The final bill could also include two very interesting riders to the Senate bill: a requirement for states to track failed adoptions, and a limit on the use of long-term foster care as a legitimate plan for children in the system.
A Precedent Avoided
This time last year, Damon Adams and Chereece Bell of the New York City Administration for Children’s Services stood accused of homicide, allegedly complicit in the death of Marchella Brett-Pierce, a 4-year-old known to the agency who in 2010 was found dead, drugged and beaten. Adams had falsified reports to make it look like he visited Marchella’s home more often than he had; Bell was his supervisor.
This month, the two pleaded guilty to misdemeanor child endangerment charges, and will likely have the records of those pleas sealed upon completion of community services hours.
The plea marks the end of a case that could have become a precedent-setter for the nation. If either worker had been convicted of homicide charges, it would have been the first time a caseworker was counted as culpable for the killing of a child known to the system.
That prospect excited nobody, with the exception of Brooklyn District Attorney Charles Hynes.
“Unnecessary removals of children from their families seem more likely if workers fear they may face criminal charges due to failure to remove,” Mike Arsham told the Chronicle in April. Arsham was then the former head of New York’s Child Welfare Organizing Project, and now serves as executive director of advocacy for ACS.
Listenbee’s First Year at OJJDP
The Chronicle will turn one year old in February, and one of our first articles broke the news that veteran Philadelphia public defender Bob Listenbee was going to be President Obama’s first appointed administrator for the Office of Juvenile Justice and Delinquency Prevention (OJJDP).
It remains one of the most-read pieces we have published in our first year, which speaks to number of people waiting to see that office have a leader with some sense of permanence and authority.
Listenbee has received high marks thus far for his willingness to meet with juvenile justice advocates (well, as long as they come to him). But several Beltway leaders have told the Chronicle there was hope that by now, the Listenbee-led OJJDP would be publicly taking a lead position on policy issues including the role of adult courts in handling juvenile offenders, and the reauthorization of the Juvenile Justice and Delinquency Prevention Act.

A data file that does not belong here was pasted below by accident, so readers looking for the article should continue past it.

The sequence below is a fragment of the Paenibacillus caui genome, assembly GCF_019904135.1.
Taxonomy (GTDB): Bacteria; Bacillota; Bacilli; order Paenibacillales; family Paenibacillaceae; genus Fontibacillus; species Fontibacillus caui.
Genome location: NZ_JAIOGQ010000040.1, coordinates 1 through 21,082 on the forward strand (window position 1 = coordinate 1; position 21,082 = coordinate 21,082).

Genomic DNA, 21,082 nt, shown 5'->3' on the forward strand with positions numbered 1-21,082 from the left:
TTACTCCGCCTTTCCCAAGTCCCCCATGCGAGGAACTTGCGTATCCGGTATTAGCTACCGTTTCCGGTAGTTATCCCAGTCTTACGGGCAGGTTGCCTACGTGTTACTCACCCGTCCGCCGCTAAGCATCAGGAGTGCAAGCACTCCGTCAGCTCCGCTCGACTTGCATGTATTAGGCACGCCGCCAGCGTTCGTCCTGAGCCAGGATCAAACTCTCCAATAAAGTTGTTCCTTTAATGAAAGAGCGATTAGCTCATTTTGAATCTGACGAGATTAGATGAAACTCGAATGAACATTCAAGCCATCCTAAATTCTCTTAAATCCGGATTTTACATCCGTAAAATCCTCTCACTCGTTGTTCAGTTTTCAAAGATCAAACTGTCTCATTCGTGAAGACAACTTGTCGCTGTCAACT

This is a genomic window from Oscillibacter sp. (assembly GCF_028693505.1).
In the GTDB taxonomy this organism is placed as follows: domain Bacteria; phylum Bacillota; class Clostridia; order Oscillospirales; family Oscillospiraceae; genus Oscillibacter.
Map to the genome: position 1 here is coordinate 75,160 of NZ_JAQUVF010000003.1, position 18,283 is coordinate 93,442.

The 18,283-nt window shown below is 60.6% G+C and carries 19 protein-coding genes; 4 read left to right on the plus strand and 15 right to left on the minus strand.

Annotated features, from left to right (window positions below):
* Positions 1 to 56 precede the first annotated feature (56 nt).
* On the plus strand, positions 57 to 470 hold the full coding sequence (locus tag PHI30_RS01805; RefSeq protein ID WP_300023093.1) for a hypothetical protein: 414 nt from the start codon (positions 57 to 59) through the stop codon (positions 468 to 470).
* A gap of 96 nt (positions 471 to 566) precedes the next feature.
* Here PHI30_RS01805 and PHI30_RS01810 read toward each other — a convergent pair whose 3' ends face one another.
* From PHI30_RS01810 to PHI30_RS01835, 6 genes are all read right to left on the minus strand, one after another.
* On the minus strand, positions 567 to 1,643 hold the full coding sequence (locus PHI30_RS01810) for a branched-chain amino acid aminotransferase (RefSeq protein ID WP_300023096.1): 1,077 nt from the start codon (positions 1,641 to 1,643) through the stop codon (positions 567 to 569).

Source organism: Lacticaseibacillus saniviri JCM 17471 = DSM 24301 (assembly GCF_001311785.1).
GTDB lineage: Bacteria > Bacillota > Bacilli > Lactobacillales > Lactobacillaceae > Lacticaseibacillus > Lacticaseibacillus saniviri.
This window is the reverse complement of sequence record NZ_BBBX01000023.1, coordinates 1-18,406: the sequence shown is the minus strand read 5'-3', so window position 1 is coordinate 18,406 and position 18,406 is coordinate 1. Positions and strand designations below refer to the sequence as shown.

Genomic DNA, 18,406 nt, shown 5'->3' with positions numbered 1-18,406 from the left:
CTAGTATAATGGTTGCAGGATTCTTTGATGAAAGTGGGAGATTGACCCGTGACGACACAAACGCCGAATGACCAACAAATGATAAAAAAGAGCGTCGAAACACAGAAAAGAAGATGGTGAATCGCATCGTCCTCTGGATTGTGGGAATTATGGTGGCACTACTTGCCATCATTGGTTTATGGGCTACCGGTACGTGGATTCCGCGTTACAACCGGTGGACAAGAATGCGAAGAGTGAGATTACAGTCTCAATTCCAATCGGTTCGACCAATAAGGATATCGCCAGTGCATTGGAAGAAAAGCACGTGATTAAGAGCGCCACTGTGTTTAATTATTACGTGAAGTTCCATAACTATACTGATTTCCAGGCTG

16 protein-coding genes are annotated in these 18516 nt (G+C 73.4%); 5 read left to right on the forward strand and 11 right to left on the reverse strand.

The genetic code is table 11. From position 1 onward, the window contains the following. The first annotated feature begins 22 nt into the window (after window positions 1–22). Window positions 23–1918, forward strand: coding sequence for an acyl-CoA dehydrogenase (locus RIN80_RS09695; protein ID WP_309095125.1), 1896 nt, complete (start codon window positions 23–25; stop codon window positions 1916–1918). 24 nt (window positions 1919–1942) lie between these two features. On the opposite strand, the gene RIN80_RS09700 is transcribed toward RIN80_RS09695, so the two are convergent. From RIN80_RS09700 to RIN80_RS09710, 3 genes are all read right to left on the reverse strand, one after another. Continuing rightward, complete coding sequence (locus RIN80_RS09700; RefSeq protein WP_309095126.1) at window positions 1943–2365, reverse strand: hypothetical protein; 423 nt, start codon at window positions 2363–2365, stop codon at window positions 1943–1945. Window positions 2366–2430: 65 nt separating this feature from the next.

It took forever to get a permanent person into the top spot at OJJDP, and the agency’s funding potency has been cut in half by the recent years of budget crunch. So what Listenbee’s office does on policy in the next two years will determine how this administration is remembered when it comes to juvenile justice.
Invited Award: The New Earmark?
Two things of note did occur at OJJDP during Listenbee’s first year on the job. One was a long-awaited “reorganization” of OJJDP to feature three program areas: youth development and prevention, system improvement, and state/community development.
Second was the emergence of the term “invited award” among the OJJDP funding awards for 2013, most of which were made known in late September. The term itself is hardly new; anyone dealing with hitting foundations up for money knows that some grant makers only consider grantees that are invited to apply.
But in federal funding? Obama came into office amidst clamor for an end to the art of earmarking, a practice that involves congressmen steering federal discretionary money towards grantees of their choosing.
OJJDP leadership for years saw most of it discretionary funding spoken for by earmarks before it landed in the agency’s account.
Is that same agency now doing its own selective grant making? We asked former Youth Today Publisher Bill Treanor, a human encyclopedia on federal funding for youth services, if he had ever heard of a federal program that invited one specific grantee to apply for one specific grant. He could not recall such an event.
Youth Development Loses a Pioneer
A great moment in the history of American youth work occurred in 1990 when Richard Murphy changed the mind of his boss, New York City Mayor David Dinkins, on a critical decision about public safety.
Murphy talked Dinkins out of spending $5 million on a prison barge, a floating tribute to the city’s choked corrections system, and convinced him to put the money toward his vision of establishing schools that would be open to youth and parents beyond the classroom hours.
Not coincidentally, it would be the Rheedlen Center for Children and Families, founded by Murphy in 1970, that led the Beacon movement, which quickly spread to other U.S. cities and informed the Clinton Administration’s Community Schools model.
It is not embellishment to say that Murphy is among the most influential youth worker in modern history. His ideas and his tutelage of other youth work leaders were an influence in the development of the Harlem Children’s Zone, the family preservation movement in child welfare, and black male achievement programs. Click here to read more about his history and legacy.
John Kelly is the editor-in-chief of The Imprint